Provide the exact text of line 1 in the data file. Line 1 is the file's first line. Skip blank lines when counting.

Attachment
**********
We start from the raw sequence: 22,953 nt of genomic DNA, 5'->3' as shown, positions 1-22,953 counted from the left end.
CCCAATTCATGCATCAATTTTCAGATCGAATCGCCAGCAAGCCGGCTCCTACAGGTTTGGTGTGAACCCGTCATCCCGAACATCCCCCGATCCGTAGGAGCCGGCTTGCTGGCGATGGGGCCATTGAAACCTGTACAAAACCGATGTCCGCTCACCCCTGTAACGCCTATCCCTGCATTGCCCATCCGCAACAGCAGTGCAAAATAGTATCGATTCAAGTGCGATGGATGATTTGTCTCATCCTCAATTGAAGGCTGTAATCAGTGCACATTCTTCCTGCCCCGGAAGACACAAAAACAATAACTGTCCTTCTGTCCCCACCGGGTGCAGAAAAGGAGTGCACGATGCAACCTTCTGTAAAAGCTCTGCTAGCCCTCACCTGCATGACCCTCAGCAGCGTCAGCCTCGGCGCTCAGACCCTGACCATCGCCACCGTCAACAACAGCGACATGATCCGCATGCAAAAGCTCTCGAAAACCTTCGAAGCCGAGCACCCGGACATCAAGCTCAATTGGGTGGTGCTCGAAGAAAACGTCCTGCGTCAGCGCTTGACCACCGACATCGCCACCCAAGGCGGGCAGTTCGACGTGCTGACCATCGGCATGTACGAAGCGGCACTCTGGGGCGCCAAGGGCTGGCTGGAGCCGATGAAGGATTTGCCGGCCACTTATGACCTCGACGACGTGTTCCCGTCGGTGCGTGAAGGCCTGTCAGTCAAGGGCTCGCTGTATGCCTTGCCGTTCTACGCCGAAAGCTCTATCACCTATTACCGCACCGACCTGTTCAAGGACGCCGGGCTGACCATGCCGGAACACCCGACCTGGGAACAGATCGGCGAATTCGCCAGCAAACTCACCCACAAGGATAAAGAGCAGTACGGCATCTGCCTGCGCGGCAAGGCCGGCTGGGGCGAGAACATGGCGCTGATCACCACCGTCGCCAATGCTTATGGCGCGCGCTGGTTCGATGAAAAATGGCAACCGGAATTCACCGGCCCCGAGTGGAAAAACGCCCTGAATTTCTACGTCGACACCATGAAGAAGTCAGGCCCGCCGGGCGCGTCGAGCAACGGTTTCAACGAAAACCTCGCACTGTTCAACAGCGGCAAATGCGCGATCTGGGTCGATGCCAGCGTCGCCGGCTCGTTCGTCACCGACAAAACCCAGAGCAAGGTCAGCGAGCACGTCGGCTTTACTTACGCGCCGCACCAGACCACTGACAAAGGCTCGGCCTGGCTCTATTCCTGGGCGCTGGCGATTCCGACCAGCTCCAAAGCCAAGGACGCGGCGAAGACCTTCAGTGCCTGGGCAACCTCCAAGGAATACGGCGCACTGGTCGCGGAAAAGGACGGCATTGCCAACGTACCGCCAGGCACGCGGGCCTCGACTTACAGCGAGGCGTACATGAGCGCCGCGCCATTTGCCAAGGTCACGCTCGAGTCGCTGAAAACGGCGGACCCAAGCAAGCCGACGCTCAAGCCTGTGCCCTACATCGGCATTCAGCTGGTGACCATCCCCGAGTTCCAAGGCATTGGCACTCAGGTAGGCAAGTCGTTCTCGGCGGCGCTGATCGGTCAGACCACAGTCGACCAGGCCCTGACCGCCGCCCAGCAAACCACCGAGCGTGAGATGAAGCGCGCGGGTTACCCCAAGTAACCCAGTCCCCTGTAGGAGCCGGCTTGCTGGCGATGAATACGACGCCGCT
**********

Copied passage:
We start from the raw sequence: 22,953 nt of genomic DNA, 5'->3' as shown, positions 1-22,953 counted from the left end.